Why stage not age?
International surveys of achievement often concentrate on a particular age, but it is well known that the number of years of schooling is important to children’s development. In setting up a study of children at the start of their school careers, a key decision is whether the focus should be on age or stage. There are pros and cons to both these approaches.
If we were to assess representative samples of children aged four years and then follow up them up one year later in a set of countries, this would provide valuable data for looking backwards in general terms at policies in the early years. It would also provide useful comparative data on the progress made by children between the ages of four and five years. However, in most countries, pre-school provision is characterised by a variety of different institutional arrangements; it would be difficult to identify the effectiveness of any particular type. At the one-year-on follow up, some children will be in institutions including schools but some would still not be; the results would therefore confound maturation with educational provision and not necessarily reflect the major impact on children’s progress of their first year in school.
It is evident from a number of studies that children’s academic progress is closely associated to schooling. The number of years in schooling has been shown to be more important than age in determining reading levels and children’s development against other cognitive measures (Alexander, J.R.M. and Martin, F. (2004). The end of the reading age: Grade and age differences in early schooling. Journal of School Psychology, 42(5), 403-415; de Lemos, M. and Wright, J. (1997). Age and stages: A guide to class nomenclature. Australian Council for Education Research and New Zealand Council for Educational Research).
It is also clear that the teacher is a key factor in the progress made by children. This is particularly important in the first year of school, when children tend make more progress in relative terms than in any other year of their education (Tymms, P., Jones, P., Albone, S. and Henderson, B. (2009). The first seven years at school. Educational Assessment and Evaluation Accountability, 21, 67-80.
An alternative approach to based on when children start school. Children in different countries might be as young as four or as old as seven years when they start formal schooling, although in most countries they start between ages five and six years. For the purposes of this study, we propose to define it as the point at which all or nearly all children are attending an educational institution on a daily basis where they will learn to read (even when this is not the official statutory school starting age). This definition thus caters both for systems in which parents overwhelmingly opt to send their children to school before the statutory school starting age, such as the UK, and for those, such as Russia or Scandinavian countries, where the school starting age is much later, but where nearly all children attend a pre-school institution from the age of five or six years.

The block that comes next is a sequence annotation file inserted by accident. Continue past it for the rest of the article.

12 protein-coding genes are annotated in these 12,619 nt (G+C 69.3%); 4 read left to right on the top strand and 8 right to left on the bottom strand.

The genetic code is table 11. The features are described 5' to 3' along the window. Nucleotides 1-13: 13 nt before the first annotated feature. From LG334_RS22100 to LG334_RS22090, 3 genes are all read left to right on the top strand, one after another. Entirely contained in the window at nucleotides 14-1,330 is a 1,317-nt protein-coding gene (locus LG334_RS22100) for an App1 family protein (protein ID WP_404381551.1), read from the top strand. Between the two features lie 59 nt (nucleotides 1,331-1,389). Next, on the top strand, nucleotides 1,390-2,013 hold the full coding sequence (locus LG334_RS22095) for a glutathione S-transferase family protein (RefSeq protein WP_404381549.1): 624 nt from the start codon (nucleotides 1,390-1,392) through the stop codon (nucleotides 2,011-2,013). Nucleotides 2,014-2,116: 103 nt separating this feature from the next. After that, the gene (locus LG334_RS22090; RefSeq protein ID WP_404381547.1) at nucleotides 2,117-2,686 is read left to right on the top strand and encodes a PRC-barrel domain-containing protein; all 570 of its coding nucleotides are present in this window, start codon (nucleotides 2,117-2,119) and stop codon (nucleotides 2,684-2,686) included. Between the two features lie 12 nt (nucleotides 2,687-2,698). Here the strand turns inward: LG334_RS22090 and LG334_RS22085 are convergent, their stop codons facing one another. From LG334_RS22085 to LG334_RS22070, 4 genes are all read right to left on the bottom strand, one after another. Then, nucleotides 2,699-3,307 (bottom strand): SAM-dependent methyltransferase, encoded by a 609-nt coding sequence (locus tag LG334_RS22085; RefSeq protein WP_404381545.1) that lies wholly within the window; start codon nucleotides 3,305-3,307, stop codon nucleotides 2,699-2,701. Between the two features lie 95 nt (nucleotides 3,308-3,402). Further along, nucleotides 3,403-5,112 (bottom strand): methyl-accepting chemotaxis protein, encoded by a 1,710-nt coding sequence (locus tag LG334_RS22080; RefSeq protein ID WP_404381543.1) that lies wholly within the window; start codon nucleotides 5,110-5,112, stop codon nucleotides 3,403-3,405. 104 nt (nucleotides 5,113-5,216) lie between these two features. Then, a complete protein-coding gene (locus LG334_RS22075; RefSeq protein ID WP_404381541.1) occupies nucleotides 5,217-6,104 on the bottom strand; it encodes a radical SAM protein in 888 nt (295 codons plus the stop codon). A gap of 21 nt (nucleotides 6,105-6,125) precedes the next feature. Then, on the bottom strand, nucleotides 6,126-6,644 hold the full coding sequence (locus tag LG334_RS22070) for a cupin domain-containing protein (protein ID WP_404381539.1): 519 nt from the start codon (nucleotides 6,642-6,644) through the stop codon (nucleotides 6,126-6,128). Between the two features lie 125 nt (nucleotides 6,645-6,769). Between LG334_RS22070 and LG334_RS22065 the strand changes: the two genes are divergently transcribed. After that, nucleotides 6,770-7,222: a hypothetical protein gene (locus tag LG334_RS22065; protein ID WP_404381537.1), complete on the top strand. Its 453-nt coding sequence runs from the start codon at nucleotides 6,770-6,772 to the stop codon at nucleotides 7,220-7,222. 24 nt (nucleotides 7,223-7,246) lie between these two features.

Further, since the institution and the teacher are of fundamental importance, it makes considerable sense to look at how school and teacher effects vary within and across countries, by carrying out the initial assessment at the start of children’s first year in school, and the follow up assessment at the end of that year.
In practical terms, it is much easier logistically to assess within one school and then one year later to pick up those same children in that school. Further, a school based assessment makes it much easier to collect data about the schools and their approaches as part of the survey. There is an additional key reason for collecting data from schools rather than homes: some of the most important data about children’s social, emotional and personal development needs ratings that come from observation over protracted periods.